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Two hundred twenty-four years and over 8 million patents later, here are five patently fun facts you might not know about patents and patent history:
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From 1790 to 1880, the government required every patent application to be accompanied by a working scale model of the invention, no larger than 12 inches on each side. Two hundred thousand little models later, the Patent Office stopped requiring models -- mostly because it was running out of space to store them. The Rothschild Petersen Patent Model Museum in Cazenovia, New York, maintains the largest private collection of patent models, with over 4,000 of them.
In 1849, attorney Abraham Lincoln was granted Patent No. 6,469 for a device that could be filled with air to allow a ship to pass through shoals or shallow water. Lincoln remains the only president to hold a patent, although the device was never put to use. According to Abraham Lincoln Online, Lincoln's law partner, William Herndon, wryly observed, "The invention was never applied to any vessel, so far as I ever learned, and the threatened revolution in steamboat architecture and navigation never came to pass."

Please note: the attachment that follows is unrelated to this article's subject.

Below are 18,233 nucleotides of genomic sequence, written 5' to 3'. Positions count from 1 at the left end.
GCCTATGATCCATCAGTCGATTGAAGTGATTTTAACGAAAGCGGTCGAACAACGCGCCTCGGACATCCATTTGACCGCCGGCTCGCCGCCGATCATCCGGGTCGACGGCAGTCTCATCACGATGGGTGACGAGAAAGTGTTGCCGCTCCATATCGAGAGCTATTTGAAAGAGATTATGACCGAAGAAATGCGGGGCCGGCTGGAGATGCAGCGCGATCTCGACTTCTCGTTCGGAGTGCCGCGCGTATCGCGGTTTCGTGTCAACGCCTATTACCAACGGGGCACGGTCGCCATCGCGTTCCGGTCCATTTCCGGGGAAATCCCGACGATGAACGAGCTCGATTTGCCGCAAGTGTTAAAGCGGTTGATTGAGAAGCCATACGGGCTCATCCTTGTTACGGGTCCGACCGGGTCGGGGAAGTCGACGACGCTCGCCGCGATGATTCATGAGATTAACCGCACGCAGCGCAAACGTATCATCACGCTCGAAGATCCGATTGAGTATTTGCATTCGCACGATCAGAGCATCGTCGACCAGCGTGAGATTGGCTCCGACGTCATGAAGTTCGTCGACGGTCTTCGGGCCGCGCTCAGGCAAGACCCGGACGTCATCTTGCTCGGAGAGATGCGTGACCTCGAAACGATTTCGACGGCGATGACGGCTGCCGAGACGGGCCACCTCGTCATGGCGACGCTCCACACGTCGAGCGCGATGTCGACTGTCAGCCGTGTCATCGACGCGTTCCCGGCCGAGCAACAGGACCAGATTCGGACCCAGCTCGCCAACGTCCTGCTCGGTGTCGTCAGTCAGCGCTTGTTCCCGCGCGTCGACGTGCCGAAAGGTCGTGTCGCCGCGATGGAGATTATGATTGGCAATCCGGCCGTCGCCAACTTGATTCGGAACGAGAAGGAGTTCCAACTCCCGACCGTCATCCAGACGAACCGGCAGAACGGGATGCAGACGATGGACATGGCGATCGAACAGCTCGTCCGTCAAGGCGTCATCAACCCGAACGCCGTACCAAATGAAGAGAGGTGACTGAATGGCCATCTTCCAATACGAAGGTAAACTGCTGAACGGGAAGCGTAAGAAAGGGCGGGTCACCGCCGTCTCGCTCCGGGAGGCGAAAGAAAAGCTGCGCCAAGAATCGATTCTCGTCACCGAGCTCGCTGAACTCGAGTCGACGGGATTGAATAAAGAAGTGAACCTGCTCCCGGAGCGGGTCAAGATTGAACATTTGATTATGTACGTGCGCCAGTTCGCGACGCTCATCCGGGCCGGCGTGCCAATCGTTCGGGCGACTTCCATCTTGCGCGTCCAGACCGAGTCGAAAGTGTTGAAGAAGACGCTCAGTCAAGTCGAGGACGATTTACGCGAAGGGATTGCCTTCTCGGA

In 1941, the star of films from the 1940s and '50s co-invented a method for rapidly modulating radio frequencies to create a secret code. The patented method was used to guide torpedoes to their targets without the radio signal being intercepted, according to CBS News. Many years later, a similar system was adapted for use in encrypting cell phone and Wi-Fi signals.
According to Hasbro, a salesman named Charles Darrow invented Monopoly on his own during the Great Depression. In fact, the world's most popular display of capitalism was actually an anti-capitalist game invented in 1903 by Lizzie Magie. Called "The Landlord's Game," the purpose of the game was to demonstrate the evils of private land ownership. Darrow likely played a version of the game in Atlantic City before pitching "Monopoly" to Parker Brothers as his own idea.
The Guinness Book of World Records credits Shunpei Yamazaki of Japan with having the most patents: 6,314 in 12 countries as of 2011. Yamazaki's company makes video screens, but he also holds patents on cold fusion. Then again, Yamazaki's company does nothing but invent patentable technology and then license it to others, according to Upstart Business Journal.
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